Few drinks come with a history as storied as the Mint Julep. When the cocktail was first created in the late 1700s, it was built with lots of fresh fruit and had a gin or brandy base. It was a cocktail that signified wealth, as it required imported alcohol, fresh fruit and lots of ice, all of which were expensive. In the 1930s the folks at Churchill Downs co-opted the julep and, in partnership with local distilleries, switched the base alcohol to bourbon — and a legend was reborn.
- Handful of fresh mint sprigs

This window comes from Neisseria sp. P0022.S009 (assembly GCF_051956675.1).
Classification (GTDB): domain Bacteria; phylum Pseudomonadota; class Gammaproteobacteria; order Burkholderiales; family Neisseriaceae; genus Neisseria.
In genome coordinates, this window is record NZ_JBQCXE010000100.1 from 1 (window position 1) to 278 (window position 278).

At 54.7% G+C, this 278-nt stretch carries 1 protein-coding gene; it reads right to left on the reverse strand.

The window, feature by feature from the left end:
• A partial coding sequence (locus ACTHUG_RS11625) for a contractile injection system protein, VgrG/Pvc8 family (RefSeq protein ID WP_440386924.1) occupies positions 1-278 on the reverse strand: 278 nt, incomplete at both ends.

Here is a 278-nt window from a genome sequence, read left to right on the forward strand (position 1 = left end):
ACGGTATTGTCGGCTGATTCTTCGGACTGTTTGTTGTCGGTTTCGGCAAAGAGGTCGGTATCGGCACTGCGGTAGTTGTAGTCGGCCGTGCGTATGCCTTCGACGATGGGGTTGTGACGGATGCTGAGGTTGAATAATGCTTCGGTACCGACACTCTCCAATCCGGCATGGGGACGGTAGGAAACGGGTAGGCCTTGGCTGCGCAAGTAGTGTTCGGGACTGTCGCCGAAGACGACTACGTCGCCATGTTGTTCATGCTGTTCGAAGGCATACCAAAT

- ½ ounce simple syrup (50/50 sugar and water, melted together)
- 2½ ounces whiskey
- Crushed ice
In a glass (a silver cup is traditional but not required), gently muddle a few mint leaves in the simple syrup. Don’t pulverize them; that will make the drink bitter. Add crushed ice to fill the glass, then the whiskey. Stir gently. Garnish with a large handful of fresh mint sprigs. Instructions from the 1800s call for enough fresh mint to tickle your ears when you drink from the cup, so don’t be shy.